Injuries rise for Olympic women

At the Sochi Olympics, competitors were banned from wearing “Sarah” stickers honoring one of the most famous advocates for gender equity in extreme winter sports. Sarah Burke died of head injuries in 2012 while training for events like The Half Pipe competition, held last night at Sochi.

In a related story about the risks of these new extreme competitions,  the New York Times reports that “Sarka Pancochova, a Czech snowboarder, led the slopestyle event after the first run. On her second trip down the course of obstacles and jumps, she flew through the air, performed a high-arcing, spinning trick and smacked her head upon landing. Her limp body spun like a propeller into the gully between jumps and slid to a stop.images-1

“Pancochova was soon on her feet, and the uneasy crowd cheered. Her helmet was cracked nearly in half, back to front.

“She was one of the lucky ones, seemingly O.K., but her crash last week was indicative of a bigger issue: a messy collage of violent wipeouts at these Olympics. Most of the accidents have occurred at the Rosa Khutor Extreme Park, the site of the snowboarding and freestyle skiing events like halfpipe, slopestyle and moguls.

“And most of the injuries have been sustained by women.

“Through Monday night, a review of the events at the Extreme Park counted at least 22 accidents that forced athletes out of the competition or, if on their final run, required medical attention. Of those, 16 involved women. The proportion of injuries to women is greater than it appears given that the men’s fields are generally larger.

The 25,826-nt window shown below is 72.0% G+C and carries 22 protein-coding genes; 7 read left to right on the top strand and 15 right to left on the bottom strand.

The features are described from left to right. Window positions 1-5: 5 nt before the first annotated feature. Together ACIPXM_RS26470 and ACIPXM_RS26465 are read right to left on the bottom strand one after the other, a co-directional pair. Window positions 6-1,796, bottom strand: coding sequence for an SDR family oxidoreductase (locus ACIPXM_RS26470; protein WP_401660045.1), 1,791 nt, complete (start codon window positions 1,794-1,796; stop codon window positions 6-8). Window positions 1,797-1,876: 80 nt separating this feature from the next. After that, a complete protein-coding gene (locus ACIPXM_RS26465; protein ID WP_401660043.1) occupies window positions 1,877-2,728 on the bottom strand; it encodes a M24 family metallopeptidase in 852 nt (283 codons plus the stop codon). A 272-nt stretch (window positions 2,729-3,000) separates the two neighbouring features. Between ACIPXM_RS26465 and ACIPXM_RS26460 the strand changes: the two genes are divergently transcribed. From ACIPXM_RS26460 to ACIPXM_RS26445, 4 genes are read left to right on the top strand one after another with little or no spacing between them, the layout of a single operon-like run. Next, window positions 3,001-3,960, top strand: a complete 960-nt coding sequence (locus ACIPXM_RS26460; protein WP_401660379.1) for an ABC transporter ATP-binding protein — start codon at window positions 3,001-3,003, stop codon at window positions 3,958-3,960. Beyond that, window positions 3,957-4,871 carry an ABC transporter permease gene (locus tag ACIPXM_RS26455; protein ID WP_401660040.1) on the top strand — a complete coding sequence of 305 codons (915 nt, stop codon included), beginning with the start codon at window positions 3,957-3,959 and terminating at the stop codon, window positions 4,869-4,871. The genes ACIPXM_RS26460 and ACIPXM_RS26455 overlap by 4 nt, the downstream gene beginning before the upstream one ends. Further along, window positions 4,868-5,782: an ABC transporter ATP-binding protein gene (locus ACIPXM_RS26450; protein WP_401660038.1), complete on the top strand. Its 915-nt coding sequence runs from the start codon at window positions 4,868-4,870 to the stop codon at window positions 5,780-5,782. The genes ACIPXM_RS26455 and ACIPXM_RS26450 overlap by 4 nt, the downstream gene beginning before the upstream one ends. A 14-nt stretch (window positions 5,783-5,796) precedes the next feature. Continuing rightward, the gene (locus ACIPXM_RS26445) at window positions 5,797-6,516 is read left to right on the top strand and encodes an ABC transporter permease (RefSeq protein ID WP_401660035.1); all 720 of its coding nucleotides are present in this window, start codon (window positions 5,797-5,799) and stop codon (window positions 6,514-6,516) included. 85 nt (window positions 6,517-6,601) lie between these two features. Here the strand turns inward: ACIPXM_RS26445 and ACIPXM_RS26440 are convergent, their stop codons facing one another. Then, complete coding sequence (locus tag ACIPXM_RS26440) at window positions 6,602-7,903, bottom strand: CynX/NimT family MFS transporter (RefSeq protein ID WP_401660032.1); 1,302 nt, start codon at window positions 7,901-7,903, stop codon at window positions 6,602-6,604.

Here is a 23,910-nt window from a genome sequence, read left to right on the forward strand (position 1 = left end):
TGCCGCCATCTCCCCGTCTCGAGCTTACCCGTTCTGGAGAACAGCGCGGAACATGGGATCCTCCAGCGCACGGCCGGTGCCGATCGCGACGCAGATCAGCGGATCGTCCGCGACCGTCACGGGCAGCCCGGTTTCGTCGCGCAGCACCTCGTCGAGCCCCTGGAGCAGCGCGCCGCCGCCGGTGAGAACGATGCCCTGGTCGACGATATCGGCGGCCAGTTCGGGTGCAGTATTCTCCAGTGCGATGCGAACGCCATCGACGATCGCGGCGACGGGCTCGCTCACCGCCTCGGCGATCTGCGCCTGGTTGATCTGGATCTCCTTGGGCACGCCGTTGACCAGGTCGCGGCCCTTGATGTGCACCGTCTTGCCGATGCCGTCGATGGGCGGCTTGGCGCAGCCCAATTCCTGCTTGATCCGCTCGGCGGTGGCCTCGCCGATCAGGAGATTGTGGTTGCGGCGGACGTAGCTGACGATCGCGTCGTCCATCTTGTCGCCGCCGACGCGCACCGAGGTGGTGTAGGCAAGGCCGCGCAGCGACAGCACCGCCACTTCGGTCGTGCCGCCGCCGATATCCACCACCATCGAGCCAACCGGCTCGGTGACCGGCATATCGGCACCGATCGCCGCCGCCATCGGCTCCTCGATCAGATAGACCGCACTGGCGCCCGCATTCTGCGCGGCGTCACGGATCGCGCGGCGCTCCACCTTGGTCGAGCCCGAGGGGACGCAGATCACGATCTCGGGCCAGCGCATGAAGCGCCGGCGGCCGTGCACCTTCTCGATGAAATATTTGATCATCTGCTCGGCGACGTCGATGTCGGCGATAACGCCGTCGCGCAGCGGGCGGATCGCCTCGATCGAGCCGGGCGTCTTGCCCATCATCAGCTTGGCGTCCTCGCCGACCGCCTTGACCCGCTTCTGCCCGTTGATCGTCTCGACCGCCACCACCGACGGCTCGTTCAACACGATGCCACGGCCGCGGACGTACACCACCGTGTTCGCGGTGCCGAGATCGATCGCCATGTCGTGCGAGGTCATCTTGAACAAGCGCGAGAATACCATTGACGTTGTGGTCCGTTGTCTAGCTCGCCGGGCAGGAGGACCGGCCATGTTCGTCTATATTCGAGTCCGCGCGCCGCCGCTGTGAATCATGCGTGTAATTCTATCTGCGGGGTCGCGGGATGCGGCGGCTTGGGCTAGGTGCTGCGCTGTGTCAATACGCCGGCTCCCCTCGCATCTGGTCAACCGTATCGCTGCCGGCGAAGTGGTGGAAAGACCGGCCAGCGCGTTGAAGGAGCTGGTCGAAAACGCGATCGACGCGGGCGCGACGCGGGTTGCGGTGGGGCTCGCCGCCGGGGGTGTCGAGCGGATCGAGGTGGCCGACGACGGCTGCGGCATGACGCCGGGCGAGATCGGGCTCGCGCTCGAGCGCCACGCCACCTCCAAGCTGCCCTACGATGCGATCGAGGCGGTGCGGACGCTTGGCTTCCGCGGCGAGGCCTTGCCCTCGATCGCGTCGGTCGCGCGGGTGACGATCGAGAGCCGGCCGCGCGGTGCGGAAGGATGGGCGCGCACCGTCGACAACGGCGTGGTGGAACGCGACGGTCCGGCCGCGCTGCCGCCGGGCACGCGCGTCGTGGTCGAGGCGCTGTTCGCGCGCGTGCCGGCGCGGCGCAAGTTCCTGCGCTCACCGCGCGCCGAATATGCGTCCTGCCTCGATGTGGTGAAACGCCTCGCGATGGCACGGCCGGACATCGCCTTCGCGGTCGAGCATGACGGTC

“The question, a difficult one, is why.

The Winter Games have always had dangerous events. But the Extreme Park, as the name suggests, is built on the ageless allure of danger. All of the events there have been added to the Olympic docket since 1992, each a tantalizing cocktail of grace and peril.

“But unlike some of the time-honored sports of risk, including Alpine skiing, luge and ski jumping, there are few concessions made for women. For both sexes, the walls of the halfpipe are 22 feet tall. The slopestyle course has the same tricky rails and the same huge jumps. The course for ski cross and snowboard cross, a six-person race to the finish over jumps and around icy banked curves, is the same for men and women. The jumps for aerials are the same height. The bumps in moguls play no gender favorites.

“Most of the courses are built for the big show, for the men,” said Kim Lamarre of Canada, the bronze medalist in slopestyle skiing, where the competition was delayed a few times by spectacular falls. “I think they could do more to make it safer for women.”

“Compare the sports with downhill skiing, in which women have their own course, one that is shorter and less difficult to navigate. Or luge, in which female sliders start lower on the track than the men. Or ski jump, in which women were finally allowed to participate this year, but only on the smaller of the two hills. The Olympics have a history — sexist, perhaps — of trying to protect women from the perils of some sports.

“But equality reigns at the Extreme Park, even to the possible detriment of the female participants.

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